What Is: User Experience Design


BlogImage_LukeMiller (1)Name: Luke Miller (@younglucas)

Occupation: UXDI Instructor, General Assembly

1. In 140 characters or less, what is user experience (UX) design?

UXD shapes how you feel while interacting with something. It is shaped by the look, language and feedback of a system across platforms.

2. If a website were a ______, UX design would be ______?

I like this breakfast cereal metaphor.

3. What are some common misconceptions about UX design?

It’s a misconception that…

  • To be engaging means to be persistently in your face; things like good affordances, animation or other contextual interactive components will solve for “putting it above the fold”
  • It takes a long time to prototype or do other user testing
  • You need to understand how systems work: you do need to know how to ask the right questions though
  • My great new feature is great for my users
  • UX is about introducing new features; the solution may simply be about adjusting the ones you already have

4. How would you explain the relationship between UX design and information architecture to a five year old?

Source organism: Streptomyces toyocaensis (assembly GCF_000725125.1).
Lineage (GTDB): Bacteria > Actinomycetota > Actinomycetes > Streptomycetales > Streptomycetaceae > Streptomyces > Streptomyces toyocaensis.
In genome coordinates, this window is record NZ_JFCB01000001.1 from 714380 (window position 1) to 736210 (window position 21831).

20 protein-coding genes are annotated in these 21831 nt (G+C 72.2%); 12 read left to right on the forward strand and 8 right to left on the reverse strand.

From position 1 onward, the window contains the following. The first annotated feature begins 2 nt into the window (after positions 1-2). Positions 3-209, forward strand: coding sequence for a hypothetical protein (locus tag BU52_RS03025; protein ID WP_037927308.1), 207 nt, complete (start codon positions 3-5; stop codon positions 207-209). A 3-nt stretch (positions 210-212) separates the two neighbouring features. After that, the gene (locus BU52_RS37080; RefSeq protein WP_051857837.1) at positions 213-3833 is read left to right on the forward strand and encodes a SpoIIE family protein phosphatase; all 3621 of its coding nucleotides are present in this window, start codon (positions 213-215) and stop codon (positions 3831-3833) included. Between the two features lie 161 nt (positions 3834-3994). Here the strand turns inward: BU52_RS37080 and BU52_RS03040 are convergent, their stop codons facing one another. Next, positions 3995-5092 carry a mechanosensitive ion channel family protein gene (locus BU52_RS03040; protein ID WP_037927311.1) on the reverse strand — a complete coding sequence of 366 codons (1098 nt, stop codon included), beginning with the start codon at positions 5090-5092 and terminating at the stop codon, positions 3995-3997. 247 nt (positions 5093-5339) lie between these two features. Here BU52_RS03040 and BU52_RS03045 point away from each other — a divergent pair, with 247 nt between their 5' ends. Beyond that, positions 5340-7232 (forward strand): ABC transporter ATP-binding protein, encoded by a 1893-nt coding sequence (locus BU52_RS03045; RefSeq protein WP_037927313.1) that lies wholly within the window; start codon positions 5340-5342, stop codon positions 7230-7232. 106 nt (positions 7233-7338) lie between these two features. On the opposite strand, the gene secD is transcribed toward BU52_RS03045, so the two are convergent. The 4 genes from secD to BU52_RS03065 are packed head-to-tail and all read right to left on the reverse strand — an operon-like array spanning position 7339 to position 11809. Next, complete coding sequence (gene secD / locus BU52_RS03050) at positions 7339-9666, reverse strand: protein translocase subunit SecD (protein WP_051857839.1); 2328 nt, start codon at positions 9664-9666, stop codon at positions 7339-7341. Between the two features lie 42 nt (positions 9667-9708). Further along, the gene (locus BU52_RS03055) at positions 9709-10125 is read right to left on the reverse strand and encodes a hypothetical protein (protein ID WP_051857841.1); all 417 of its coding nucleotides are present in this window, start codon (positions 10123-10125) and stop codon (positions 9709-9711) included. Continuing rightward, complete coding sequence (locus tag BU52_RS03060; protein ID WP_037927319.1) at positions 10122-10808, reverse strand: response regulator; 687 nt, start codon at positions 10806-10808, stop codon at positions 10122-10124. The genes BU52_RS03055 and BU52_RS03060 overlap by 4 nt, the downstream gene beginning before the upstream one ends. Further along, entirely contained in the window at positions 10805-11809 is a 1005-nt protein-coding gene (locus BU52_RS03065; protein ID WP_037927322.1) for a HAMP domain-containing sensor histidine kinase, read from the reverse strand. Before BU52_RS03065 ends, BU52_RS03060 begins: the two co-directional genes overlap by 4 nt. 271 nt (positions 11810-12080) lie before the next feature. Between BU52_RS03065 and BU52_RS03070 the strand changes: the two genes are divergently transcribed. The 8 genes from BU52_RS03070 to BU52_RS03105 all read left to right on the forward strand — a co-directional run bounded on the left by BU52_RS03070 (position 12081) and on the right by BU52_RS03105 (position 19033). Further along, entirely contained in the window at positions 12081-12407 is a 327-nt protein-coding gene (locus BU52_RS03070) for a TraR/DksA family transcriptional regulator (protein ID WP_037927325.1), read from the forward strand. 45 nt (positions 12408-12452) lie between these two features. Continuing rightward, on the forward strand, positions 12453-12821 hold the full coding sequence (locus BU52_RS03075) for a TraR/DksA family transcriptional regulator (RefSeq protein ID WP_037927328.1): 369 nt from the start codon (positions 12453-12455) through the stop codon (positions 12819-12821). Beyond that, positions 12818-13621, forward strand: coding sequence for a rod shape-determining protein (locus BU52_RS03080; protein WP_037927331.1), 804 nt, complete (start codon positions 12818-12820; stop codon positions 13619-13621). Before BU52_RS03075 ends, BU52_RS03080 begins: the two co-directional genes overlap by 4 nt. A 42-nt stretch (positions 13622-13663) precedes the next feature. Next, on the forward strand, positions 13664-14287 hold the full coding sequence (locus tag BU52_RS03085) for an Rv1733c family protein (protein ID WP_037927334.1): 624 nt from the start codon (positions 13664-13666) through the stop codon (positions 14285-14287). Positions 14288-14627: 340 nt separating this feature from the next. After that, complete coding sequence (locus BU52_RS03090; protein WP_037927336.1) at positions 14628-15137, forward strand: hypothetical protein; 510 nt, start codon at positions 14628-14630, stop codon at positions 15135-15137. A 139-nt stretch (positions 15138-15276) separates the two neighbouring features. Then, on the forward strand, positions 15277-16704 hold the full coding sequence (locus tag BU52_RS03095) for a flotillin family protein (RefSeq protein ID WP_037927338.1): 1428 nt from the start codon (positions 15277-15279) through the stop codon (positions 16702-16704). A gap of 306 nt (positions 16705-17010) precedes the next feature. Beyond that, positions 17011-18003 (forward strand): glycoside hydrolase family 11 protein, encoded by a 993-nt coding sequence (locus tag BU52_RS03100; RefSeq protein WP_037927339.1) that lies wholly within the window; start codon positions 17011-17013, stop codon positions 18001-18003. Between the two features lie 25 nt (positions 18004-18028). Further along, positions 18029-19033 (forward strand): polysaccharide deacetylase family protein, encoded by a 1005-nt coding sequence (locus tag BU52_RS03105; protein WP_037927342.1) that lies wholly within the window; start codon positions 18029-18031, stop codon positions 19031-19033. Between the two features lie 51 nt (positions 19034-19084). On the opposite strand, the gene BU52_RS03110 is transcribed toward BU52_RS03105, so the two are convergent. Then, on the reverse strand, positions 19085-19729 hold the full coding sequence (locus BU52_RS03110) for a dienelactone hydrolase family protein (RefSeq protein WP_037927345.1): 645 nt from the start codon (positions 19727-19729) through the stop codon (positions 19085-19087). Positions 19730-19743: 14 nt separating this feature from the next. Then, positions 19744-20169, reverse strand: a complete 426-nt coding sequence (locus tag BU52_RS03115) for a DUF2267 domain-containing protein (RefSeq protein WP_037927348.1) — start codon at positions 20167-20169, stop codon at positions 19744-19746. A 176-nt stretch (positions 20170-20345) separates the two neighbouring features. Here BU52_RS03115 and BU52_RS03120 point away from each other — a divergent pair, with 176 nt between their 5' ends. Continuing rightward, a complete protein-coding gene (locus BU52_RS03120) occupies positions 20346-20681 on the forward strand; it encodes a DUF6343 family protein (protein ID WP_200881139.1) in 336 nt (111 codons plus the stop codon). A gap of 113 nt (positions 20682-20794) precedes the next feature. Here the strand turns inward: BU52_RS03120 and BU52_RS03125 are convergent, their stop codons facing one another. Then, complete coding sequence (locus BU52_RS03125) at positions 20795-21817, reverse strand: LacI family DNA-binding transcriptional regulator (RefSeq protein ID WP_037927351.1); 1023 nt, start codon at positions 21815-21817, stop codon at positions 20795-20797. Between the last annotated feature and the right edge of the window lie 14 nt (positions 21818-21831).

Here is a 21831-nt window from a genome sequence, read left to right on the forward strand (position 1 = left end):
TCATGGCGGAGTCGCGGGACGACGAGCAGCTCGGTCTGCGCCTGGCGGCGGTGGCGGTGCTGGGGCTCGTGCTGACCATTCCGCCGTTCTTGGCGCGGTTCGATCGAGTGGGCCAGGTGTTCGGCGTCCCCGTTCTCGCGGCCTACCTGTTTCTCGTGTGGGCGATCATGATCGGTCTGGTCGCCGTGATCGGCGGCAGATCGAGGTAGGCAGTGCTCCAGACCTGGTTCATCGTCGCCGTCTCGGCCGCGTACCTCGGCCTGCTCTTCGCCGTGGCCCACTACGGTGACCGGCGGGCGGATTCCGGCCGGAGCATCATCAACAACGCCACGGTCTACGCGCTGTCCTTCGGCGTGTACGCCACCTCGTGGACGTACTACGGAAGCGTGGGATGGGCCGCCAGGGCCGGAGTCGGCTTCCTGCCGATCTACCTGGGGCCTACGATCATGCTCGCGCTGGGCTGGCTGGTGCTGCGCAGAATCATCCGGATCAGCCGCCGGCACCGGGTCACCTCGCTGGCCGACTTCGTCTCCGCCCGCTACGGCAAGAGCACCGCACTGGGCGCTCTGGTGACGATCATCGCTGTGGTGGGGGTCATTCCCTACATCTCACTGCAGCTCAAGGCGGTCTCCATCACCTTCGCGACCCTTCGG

Information architects are in charge of organizing things and keeping them clean. A UX designer gets to say how we use those things after they get organized. For example, an information architect would say “toys go in a toy box,” and a UX designer would describe how we get to the toy box, how we might play with the toys, and how we’d put the toys back in the box.

5. What are some of your favorite books, links, resources, for someone interested in getting started in user experience design?

  • How to Make Sense of Any Mess, Abby Covert
  • Design for Real Life, Eric Meyer & Sara Wachter-Boettcher
  • Rocket Surgery Made Easy, Steve Krug
  • Sprint, Jake Knapp
  • Practitioner’s Guide to User Experience Design, me 😉

6. Any advice for an aspiring user experience designer?

    • Always be visiting new sites and trying new apps.. Even if they cost a buck or two. Try to become a power user on some — the more you experience the more you have to draw from when thinking through interaction patterns
    • Pay attention to updates and redesigns. Notice how a user’s experience changes as every pixel and feature evolves from version to version
    • Be a better listener. When talking with people, try to understand where they are coming from and why they feel the way they do about a service or product
    • Play more video games.

Get started at GA. Learn from top practitioners in our 10-week User Experience Design course.

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